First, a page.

Greenwich Officials Respond to Controversial New Yorker Article

Greenwich Town Hall may be closed due to the pandemic, but town business carries on via Zoom meetings, and reactions to information are instantaneous through email and social media.

A story in the New Yorker written by Greenwich native Evan Osnos titled, How Greenwich Republicans Learned to Love Trump, was widely circulated among the self-isolating populace of Greenwich this week.

Osnos, who attended Greenwich High School and got his start as editor of The Beak, poked the hornet’s nest just as Greenwich’s Board of Estimate and Taxation (BET) erupted in a bitter fight along party lines about a $3 million cut to the public schools budget.

On April 26, about 150 cars descended on the all-but-deserted Field Point Road in front of Town Hall for a drive-by protest of school budget cuts, their blaring horns drowning out the police asking them to disperse.

After the vote in favor of cuts, the fighting wore on. A May 5 BET special meeting on Zoom was contentious and abruptly ended in adjournment after a half hour of bickering over Robert’s Rules of Order.

BET Republicans were unhappy when a “wanted poster” featuring their faces circulated on social media.

Trump/Camillo sign on Mason Street by the YMCA. Photo: Leslie Yager

Trump/Camillo sign on Mason Street by the YMCA. Photo: Leslie Yager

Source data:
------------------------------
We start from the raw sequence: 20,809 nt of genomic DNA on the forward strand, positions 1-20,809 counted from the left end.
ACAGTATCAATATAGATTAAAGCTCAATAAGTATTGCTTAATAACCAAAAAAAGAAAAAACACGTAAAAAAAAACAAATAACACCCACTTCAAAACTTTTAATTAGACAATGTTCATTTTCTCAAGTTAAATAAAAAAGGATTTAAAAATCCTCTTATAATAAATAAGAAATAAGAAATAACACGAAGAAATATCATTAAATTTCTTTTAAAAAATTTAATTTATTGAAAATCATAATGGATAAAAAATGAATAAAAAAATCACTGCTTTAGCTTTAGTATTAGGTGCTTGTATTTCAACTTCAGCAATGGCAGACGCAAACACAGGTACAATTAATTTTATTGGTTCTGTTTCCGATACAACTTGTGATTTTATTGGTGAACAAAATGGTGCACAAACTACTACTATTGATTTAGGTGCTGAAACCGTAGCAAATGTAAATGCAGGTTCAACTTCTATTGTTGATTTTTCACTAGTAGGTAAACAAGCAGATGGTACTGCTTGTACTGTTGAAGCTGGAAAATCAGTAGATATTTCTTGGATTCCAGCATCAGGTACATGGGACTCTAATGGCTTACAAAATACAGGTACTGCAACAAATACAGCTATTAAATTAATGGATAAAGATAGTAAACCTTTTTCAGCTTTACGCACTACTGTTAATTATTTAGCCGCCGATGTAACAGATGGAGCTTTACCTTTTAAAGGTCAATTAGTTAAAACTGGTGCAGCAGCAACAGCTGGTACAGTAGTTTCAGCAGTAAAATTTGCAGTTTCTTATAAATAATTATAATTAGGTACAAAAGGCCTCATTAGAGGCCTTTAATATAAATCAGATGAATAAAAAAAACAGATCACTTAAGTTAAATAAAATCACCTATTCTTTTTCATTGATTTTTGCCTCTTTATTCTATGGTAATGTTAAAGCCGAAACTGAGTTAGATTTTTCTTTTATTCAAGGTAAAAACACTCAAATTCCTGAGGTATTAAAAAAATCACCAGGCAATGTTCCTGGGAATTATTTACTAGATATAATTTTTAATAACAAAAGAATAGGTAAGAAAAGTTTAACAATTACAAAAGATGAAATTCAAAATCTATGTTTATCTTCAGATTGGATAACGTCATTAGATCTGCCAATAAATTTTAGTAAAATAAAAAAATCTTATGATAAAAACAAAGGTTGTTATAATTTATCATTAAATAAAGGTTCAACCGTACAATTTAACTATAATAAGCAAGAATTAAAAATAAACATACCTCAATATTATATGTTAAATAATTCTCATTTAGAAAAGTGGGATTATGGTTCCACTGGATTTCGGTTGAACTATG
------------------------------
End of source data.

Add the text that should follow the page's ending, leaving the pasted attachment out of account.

All this transpired just two weeks after the Greenwich Police terminated Captain Mark Kordick for his role in “Signgate.” Kordick admitted to purchasing lawn signs last October that said “Local Elections Matter” and “Trump/Camillo…Make Greenwich Great Again.”

Signgate is not to be confused with Spygate, which unfolded last year after images of Democrats in a closed door private meeting at 2017 Town Hall mysteriously appeared on the Twitter feed of a former three-term Republican Town Committee chair, raising issues of privacy and misuse of town property.

Seven weeks of Covid-19 lock down and distance learning for thousands of students have tested everyone’s patience.

Greenwich was already so tense when the New Yorker piece was published that town business conducted over jam-packed Zoom meetings had the feel of campaign season even though the election is six months away.

If Osnos’s goal was to force Republicans to admit publicly that they supported Trump, he succeeded.